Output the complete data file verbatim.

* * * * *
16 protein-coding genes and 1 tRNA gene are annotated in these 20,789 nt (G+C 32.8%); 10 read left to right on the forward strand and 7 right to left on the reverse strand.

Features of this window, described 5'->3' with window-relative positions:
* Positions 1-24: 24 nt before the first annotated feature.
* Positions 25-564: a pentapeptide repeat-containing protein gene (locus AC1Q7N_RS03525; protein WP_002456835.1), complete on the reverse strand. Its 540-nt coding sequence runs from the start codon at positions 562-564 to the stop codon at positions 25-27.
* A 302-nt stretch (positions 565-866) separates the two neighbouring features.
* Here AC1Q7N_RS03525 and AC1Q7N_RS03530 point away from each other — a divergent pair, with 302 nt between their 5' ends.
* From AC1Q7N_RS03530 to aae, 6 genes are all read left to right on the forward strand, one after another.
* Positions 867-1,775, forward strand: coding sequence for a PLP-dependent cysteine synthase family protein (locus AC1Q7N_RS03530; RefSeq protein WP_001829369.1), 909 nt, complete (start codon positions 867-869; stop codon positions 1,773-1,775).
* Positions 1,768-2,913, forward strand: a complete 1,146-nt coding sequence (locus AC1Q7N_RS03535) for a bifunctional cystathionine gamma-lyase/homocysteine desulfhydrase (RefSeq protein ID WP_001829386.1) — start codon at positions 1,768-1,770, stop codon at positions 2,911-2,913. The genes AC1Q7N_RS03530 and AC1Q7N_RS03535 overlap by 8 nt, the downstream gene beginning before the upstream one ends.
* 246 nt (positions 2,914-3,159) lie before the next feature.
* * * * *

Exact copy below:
16 protein-coding genes and 1 tRNA gene are annotated in these 20,789 nt (G+C 32.8%); 10 read left to right on the forward strand and 7 right to left on the reverse strand.

Features of this window, described 5'->3' with window-relative positions:
* Positions 1-24: 24 nt before the first annotated feature.
* Positions 25-564: a pentapeptide repeat-containing protein gene (locus AC1Q7N_RS03525; protein WP_002456835.1), complete on the reverse strand. Its 540-nt coding sequence runs from the start codon at positions 562-564 to the stop codon at positions 25-27.
* A 302-nt stretch (positions 565-866) separates the two neighbouring features.
* Here AC1Q7N_RS03525 and AC1Q7N_RS03530 point away from each other — a divergent pair, with 302 nt between their 5' ends.
* From AC1Q7N_RS03530 to aae, 6 genes are all read left to right on the forward strand, one after another.
* Positions 867-1,775, forward strand: coding sequence for a PLP-dependent cysteine synthase family protein (locus AC1Q7N_RS03530; RefSeq protein WP_001829369.1), 909 nt, complete (start codon positions 867-869; stop codon positions 1,773-1,775).
* Positions 1,768-2,913, forward strand: a complete 1,146-nt coding sequence (locus AC1Q7N_RS03535) for a bifunctional cystathionine gamma-lyase/homocysteine desulfhydrase (RefSeq protein ID WP_001829386.1) — start codon at positions 1,768-1,770, stop codon at positions 2,911-2,913. The genes AC1Q7N_RS03530 and AC1Q7N_RS03535 overlap by 8 nt, the downstream gene beginning before the upstream one ends.
* 246 nt (positions 2,914-3,159) lie before the next feature.